A man arrested by German authorities is in possession of a cryptocurrency wallet containing at least 1,700 Bitcoin (worth $68,883,830 at the time of publishing this article), which has been seized by those authorities due to the illegal manner in which they were acquired. Specifically, this man is in prison because he illegally installed software on other devices to mine those Bitcoins.
Unfortunately for the authorities, they have been unable to guess the password to the wallet, and the arrested individual has refused to share the password with him. For now, the Bitcoin remains in their wallet, unable to be withdrawn without the password. The question is how that wallet will be treated once the man serves out his sentence – currency and other valuables gained through criminal activities are confiscated by law enforcement all the time, but the seizure of this crypto wallet represents a divergence. After all, there’s no physical wallet to be taken, the wallet is just a string of code on the internet. It cannot be deleted, as Bitcoin was designed to not be destroyed. Neither can the Bitcoin be moved to another wallet and the existing one deleted, because the authorities don’t have the password or authority to do so. They cannot stop the prisoner from accessing his wallet once he serves his sentence either, because they don’t know the password to the wallet. At this point, there seems to be little recourse for the authorities, while they may have marked those specific Bitcoin as their property, in actuality they don’t seem to have any control over them.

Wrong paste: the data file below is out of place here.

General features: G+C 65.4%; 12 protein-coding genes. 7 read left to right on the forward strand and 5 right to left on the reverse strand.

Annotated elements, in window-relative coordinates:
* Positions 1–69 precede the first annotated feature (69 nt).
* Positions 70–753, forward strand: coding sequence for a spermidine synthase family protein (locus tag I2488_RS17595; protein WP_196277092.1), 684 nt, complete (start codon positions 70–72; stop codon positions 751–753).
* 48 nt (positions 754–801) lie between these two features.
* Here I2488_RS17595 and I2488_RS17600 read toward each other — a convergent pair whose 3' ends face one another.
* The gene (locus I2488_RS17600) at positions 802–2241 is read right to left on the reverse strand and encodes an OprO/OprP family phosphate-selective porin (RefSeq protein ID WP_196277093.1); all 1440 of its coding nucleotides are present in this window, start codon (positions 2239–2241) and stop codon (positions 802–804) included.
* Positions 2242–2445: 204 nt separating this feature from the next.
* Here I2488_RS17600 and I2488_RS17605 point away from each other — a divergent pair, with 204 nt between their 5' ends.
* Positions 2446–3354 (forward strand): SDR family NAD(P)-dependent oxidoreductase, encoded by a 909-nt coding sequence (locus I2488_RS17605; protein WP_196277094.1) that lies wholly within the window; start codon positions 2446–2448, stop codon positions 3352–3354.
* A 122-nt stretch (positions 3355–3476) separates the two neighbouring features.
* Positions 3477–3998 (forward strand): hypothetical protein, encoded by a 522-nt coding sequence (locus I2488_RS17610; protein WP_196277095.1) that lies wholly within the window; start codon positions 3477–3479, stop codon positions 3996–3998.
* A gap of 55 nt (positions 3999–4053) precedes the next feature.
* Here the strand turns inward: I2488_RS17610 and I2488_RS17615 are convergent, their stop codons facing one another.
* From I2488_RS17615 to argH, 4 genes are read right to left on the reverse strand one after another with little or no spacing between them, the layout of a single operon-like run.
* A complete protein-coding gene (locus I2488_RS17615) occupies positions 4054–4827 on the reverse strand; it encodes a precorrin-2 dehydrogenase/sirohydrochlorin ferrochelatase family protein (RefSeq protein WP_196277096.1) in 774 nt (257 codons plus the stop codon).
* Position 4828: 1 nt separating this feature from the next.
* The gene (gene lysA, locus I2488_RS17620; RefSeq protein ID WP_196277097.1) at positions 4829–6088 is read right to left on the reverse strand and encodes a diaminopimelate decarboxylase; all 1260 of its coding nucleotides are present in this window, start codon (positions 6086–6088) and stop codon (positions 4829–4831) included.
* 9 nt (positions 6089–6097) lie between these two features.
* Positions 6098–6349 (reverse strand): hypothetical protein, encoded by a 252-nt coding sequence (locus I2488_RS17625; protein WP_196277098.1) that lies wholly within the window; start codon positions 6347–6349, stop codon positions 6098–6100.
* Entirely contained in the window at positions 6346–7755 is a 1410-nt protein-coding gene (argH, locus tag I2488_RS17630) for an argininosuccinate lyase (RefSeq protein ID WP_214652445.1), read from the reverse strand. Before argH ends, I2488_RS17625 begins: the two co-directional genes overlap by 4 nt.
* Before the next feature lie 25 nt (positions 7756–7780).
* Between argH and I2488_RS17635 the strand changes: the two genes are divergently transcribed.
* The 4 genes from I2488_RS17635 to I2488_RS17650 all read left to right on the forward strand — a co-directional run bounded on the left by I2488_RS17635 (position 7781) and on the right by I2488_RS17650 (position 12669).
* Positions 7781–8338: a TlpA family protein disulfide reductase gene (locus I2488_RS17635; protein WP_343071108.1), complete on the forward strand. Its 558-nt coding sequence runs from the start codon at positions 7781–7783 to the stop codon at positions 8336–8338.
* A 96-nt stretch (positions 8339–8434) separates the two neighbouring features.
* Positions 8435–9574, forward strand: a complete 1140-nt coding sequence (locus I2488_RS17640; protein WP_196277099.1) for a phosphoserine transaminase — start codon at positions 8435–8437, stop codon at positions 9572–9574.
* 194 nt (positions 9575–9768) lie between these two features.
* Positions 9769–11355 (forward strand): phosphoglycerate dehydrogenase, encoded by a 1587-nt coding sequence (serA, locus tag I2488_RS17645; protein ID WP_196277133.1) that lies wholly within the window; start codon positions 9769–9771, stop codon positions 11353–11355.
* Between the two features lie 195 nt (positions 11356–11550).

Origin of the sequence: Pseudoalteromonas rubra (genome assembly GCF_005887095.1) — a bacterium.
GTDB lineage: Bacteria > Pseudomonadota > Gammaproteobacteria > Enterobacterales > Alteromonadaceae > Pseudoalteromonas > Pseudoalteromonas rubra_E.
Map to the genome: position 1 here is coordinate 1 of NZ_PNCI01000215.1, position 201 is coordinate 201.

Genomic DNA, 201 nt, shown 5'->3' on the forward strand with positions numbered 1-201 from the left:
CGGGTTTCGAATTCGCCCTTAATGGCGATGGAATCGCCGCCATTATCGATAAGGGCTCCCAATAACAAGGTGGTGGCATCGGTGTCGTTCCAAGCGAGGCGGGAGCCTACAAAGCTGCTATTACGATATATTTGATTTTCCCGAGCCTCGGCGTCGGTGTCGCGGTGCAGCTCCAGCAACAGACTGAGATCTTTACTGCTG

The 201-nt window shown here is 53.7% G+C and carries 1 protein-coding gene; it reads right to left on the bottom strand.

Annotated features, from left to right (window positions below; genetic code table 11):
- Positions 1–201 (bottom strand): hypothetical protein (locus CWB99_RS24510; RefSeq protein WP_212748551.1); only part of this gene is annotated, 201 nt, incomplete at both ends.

Further, there’s no way to take those specific Bitcoin out of circulation. What happens if the prisoner, once freed, trades the Bitcoin away for another cryptocurrency?